To quote Raymond Chandler: “When I split an infinitive, God damn it, I split it so it will remain split.” Or, dispelling grammar myths, like not ending sentences with prepositions.
Recommended Reading: Bret Anthony Johnston on (not) writing what you know. His essay is an excerpt of Writer’s Notebook II, published by the folks at Tin House. (Related: we published Harper’s editor Christopher Beha’s essay in the book last year.)
To celebrate the release of Curiosity and Method: Ten Years of Cabinet Magazine, the Cabinet editors put their own magazine on trial, filling up an NYPL auditorium with academics and writers who, perhaps inevitably, began to compete in a kind of irrelevance-off. Which begs the question, answered well by The New Yorker’s Sasha Frere-Jones in Bookforum: how relevant to the wider culture is a magazine like Cabinet, anyway?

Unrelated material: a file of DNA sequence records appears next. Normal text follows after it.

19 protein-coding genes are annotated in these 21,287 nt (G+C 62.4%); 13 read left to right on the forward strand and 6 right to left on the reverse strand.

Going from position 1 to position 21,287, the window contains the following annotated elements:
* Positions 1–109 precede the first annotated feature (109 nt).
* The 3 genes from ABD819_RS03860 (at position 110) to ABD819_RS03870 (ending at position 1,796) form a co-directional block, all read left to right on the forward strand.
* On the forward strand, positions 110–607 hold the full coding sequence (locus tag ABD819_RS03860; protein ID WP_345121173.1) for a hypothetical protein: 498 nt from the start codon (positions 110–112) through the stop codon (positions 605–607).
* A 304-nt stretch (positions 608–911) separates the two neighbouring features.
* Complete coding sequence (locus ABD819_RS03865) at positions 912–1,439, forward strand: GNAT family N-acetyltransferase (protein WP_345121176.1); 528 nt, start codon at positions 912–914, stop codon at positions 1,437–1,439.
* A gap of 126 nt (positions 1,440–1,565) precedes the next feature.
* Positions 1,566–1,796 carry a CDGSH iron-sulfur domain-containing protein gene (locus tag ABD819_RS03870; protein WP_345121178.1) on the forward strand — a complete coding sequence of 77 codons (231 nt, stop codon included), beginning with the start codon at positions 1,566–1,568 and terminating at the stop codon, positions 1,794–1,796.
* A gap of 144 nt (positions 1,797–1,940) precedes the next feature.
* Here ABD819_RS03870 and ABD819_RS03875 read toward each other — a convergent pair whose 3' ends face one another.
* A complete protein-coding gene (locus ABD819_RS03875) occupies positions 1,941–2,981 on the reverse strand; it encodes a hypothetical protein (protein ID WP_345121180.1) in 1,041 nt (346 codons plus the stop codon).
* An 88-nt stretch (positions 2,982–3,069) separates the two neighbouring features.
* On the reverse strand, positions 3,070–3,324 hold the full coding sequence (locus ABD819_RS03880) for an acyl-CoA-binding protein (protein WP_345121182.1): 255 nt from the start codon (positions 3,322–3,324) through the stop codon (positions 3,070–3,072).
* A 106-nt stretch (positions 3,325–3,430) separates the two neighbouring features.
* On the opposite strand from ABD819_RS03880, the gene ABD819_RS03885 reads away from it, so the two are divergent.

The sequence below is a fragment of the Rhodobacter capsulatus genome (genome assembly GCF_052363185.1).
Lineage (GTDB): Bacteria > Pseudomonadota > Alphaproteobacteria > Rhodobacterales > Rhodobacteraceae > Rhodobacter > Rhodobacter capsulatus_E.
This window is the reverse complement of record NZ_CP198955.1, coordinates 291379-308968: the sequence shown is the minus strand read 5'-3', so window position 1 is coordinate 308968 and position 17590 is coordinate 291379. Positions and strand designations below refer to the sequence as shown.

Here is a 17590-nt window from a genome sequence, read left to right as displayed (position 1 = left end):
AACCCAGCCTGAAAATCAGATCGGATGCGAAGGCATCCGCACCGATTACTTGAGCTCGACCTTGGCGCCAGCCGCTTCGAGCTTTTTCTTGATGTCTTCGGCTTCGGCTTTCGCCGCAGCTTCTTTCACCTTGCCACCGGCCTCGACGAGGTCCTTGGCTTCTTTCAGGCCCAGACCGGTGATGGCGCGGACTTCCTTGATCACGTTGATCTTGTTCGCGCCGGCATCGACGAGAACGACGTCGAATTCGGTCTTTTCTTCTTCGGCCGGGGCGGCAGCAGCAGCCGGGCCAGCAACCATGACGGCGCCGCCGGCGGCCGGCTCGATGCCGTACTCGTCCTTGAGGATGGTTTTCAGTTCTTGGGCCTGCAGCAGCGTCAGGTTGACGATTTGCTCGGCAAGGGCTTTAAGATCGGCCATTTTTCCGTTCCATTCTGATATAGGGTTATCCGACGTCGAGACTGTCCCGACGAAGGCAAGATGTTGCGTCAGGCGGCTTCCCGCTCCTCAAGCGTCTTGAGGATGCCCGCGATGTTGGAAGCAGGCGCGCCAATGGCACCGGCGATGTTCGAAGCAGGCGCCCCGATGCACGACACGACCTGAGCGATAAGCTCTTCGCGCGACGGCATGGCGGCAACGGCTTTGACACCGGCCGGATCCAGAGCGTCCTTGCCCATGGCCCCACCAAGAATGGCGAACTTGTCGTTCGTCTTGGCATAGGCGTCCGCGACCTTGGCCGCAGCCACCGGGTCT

What if the Tour de France nearly ground to a halt due to fiction? Imagine the best bikers in the world reading themselves into injury. At The Morning News, our own Matt Seidel imagines the chaos, making clear what happens when professional athletes meet page-turners. You could also read Matt’s essay on Tim Krabbé’s book The Rider.
“But we are lured into believing that the first person is the manifestation of an authentic self. Or: we fall for the first person because we feel so little coherence in our own internal lives, and immersing ourselves in a sustained first person narrative gives us the false reassurance of an illusion.”